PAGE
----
Updated: Apr 3, 2020
By: I.S. Jones
While y’all are still pressed over Frank Ocean and this album that will never happen dropped on August 20th, NoName has finally arrived with her debut mixtape “Telefone”.
Fatimah Warner a.k.a. NoName, once called NoName Gypsy but later dropped the latter half of her name out of respect to Romani people, made waves back in 2013 on the track “Lost” which was on Chance the Rapper’s premiere studio album “Acid Rap”. The Chicago rapper since then has since then appeared on numerous collaborations with Chance, Mick Jenkins, & Jesse Boykins the III. I was particularly sold on NoName after her track with Chance called “Israel”, which if you haven’t listened by now, you are very welcome. I truly would say NoName is in a league of her own because she does not try to overcompensate like some rappers do, she doesn’t try to do anything. NoName just delivers. She has maintained a complete sense of self throughout all the track she’s featured on and “Telefone” is no different.
On this 10-track mixtape, NoName reveals herself to be a smart, down-to-earth, really personable human that I would love to be friends with. Track one begins with “Yesterday”. This track is very successful at introducing who NoName is as a person: she knows the money and fame cannot truly make her happy. She dreams of buying her grandma a mansion. She isn’t interested in dress codes: “Me only wearing tennis shoes to / clubs with dress codes / cause fuck they clubs”. She talks about searching Twitter for “something holier than Black Death” which is a reference to the unwarranted and systematic murders of Black and Brown people by the police, but also references the plague which occurred in the Dark Ages. In this way, NoName categorizes these unfair murders as a disease that plagues Black people. She pays homage to Brother Mike, who facilitated open mics that NoName, Chance, and numerous of Chicago youths attended.
Track 3, Diddy Bop, alludes to the Chicago dance style but also brings in a wave of nostalgia as NoName juxtaposes memories of nights of drinking, being young enough to get your ass beat by ya moms, and also when B2K was the heartthrob of their time against the backdrop of life growing up in Chicago. During the hook, Cam O’bi talks about “stars in my pocket / dreaming of making my hood glow” a novel “Stars in my Pocket Like Grains of Sand” by Samuel R. Delany.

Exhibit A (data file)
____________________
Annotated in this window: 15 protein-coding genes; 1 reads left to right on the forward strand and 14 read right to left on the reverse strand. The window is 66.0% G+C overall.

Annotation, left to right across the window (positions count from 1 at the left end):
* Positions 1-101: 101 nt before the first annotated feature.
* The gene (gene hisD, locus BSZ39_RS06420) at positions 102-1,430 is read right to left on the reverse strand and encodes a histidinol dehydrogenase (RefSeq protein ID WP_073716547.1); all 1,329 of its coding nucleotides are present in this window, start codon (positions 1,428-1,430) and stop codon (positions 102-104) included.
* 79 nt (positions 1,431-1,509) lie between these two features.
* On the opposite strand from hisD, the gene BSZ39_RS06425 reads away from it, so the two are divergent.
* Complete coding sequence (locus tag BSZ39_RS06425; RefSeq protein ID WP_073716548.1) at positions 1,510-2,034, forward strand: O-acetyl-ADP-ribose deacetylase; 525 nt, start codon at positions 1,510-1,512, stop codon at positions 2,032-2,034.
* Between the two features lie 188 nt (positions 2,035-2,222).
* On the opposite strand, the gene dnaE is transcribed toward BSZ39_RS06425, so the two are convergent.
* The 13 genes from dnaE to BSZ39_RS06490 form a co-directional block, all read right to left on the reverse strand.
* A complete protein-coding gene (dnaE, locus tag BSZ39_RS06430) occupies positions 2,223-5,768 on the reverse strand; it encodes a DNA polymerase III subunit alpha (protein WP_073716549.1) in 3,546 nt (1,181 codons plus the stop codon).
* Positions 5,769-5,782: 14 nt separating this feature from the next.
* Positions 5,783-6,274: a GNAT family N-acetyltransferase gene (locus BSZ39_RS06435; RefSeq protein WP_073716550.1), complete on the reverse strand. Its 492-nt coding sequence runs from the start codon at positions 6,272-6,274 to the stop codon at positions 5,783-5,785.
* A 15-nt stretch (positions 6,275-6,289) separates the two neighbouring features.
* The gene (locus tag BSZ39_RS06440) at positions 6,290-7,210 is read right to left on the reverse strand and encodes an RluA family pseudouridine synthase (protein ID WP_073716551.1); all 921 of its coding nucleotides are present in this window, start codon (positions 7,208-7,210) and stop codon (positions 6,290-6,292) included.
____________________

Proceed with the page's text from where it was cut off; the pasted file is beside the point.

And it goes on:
One of the most important tracks on the tape is “Casket Pretty” in which NoName speaks about the dangerous socio-political terrain th’at is Chicago: “All of my niggas is casket pretty / Ain’t no one safe in this happy city / I hope you make it home / I hope to God that my tele’ don’t ring”. The line further adds another layer to the significance of the title.
Instantly the heaviest track is “Bye Bye Baby” in which NoName admits to terminating a pregnancy and missing the baby that she let go. Now, for me, I missed this the first and second time listening but after the third time and catching what NoName is really talking about, it’s an extremely hard pill to swallow. I’m grateful for NoName bravery as well as trusting us with these intimate parts of herself and of her life.
The very title of the project “Telefone” seems to denote that is meant to be an intimate conversation between the rapper and her fans. Telefone is an intimate space of nostalgia and redemption. Telefone is an intimate space of love and personal evolution.
Overall, it took a minute for me to be in love with this project as I am. The production is lovely and wistful. NoName plays to her strengths, yet these exposes where she is lacking. Her voice often comes off as monotone, often lacking enthusiasm or range. While this goes on throughout the project, her clever lyrics seem to balance the lack of vocal diversity. There are spots in which I felt the mixtape could afford to be more dynamic sonically, yet the fact that each track is jazzy, soulful, dreamy is a testament to how NoName is very aware of what compliment her sound. No matter how you dice it, NoName is still very much growing in her sound and presence, but from what we have seen from the artist, she is not doubt a promising new voice in hip-hop.
Final Rating: 4.5/5